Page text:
My Year To Thrive

"My mission in life is not merely to survive, but to thrive; and to do so with some passion, some compassion, some humor, and some style." ~Maya Angelou

OCD & Exercise

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“Torture: knowing something makes no sense, but doing it anyways.”
~ Corey Ann Haydu, OCD Love Story

(source: “OCD & Keeping Weight Loss Off For Life“)

This is a blog about mental health & running/exercise, so since I blogged about running Tuesday & OCD yesterday, today I thought I would go over how those things overlap.

A cursory search of the googles brought up the mixed bag of exercise & OCD.  While it’s helpful, in moderation, moderation isn’t really known to be OCD’s strong suit; it can quickly turn into a compulsion.

OCD is an anxiety disorder.  Exercise has been pretty well shown to be beneficial for anxiety, as well as boasting other positive mental health benefits(Except for when you panic during a 5K race because there are too many people.)  A small study in 2009 looked at the effects on OCD symptoms after a single exercise session.  It followed 15 patients with OCD over a 12 weeks intervention period.  It was a follow-up to a  2007 similar study showing positive benefits of exercise on OCD after a 12 week study.

Participants reported reductions in negative mood, anxiety, and OCD symptoms at the end of each exercise session relative to the beginning. Changes in the magnitude of the effect of exercise in reducing negative mood and anxiety remained fairly stable while levels of self-reported obsessions and compulsions decreased over the duration of the intervention. Results of this study point toward the promising effect of exercise for acute symptom reduction in patients with OCD.

These studies are about the only thing I could find specific to OCD, but I did run across this slide show presentation about OCD & exercise.

Most of what I found in that vein was about compulsive exercising.  Kids’ Health uses Melissa the track fanatic as an opener for

Compulsive exercise (also called obligatory exercise and anorexia athletica) is best defined by an exercise addict’s frame of mind: He or she no longer chooses to exercise but feels compelled to do so and struggles with guilt and anxiety if he or she doesn’t work out. Injury, illness, an outing with friends, bad weather — none of these will deter those who compulsively exercise. In a sense, exercising takes over a compulsive exerciser’s life because he or she plans life around it.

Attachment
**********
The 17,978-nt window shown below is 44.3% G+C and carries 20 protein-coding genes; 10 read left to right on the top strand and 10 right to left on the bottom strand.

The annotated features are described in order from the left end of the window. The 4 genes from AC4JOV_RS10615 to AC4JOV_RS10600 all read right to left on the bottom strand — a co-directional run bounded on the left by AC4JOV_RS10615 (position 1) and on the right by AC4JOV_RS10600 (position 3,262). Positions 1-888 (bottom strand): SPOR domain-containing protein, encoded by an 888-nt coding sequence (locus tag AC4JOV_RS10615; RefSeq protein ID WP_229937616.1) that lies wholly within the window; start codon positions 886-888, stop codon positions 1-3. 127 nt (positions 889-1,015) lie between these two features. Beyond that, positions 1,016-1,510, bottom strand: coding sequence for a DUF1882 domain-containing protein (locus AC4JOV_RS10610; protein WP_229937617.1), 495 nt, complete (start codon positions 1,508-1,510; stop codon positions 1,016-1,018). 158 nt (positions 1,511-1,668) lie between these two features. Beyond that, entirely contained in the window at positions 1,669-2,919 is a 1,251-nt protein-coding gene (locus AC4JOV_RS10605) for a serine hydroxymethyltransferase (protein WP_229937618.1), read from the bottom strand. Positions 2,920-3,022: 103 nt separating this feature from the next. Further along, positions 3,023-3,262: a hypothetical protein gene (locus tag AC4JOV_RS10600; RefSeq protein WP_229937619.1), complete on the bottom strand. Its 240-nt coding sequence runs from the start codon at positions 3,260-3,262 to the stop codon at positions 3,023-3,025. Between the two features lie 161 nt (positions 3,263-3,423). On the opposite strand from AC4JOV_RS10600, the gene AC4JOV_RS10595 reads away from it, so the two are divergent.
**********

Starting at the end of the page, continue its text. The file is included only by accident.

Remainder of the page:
Compulsive exercising can occur alongside an eating disorder.  The National Association of Anorexia Nervosa & Associated Disorders notes in “When working out shifts from a healthy habit to obsession” the compulsive thoughts, unrealistic expectations, & rituals related to eating disorders & compulsive exercising are analogous to those of OCD.

For a bit of a personal perspective (because me obsessing over exercising looks more like hours on my ass researching, reading about, talking about, & blogging about running, or whatever has my focus at the time)  I ran across an OCD forums post about exercise addiction.

I’m going to close on a trainer’s blog post, “OCD & Keeping Weight Loss Off for Life“.  He doesn’t seem to be specifically referencing people with clinical OCD, but people who have traits of OCD.  However, I identified with the inability to focus on more than one thing at a time & the belief if you can’t do something to the nth degree, there’s no point in doing it at all.

In a nutshell his advice is to start small, don’t set up unrealistic expectations & burn out; pick one thing to change at a time, take your time, & don’t get thrown off track if you’re not perfect; &, keep setting new goals to stay motivated, vary your activities & your training to avoid burn-out & injury, & try new things.  Good ideas for everybody!

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Author: despitemyself

A person in flux.

2 thoughts on “OCD & Exercise

  1. I think I need to write that last bit and put it up on my wall somewhere. It’s something I need to always remember.

  2. I have found that exercise has helped with maintaining a more stable mood. I can see how easily it would be to turn my complete focus on exercise and diet, though, and I’m already struggling a bit not to feel guilty if I don’t do as much one day or miss a day entirely.

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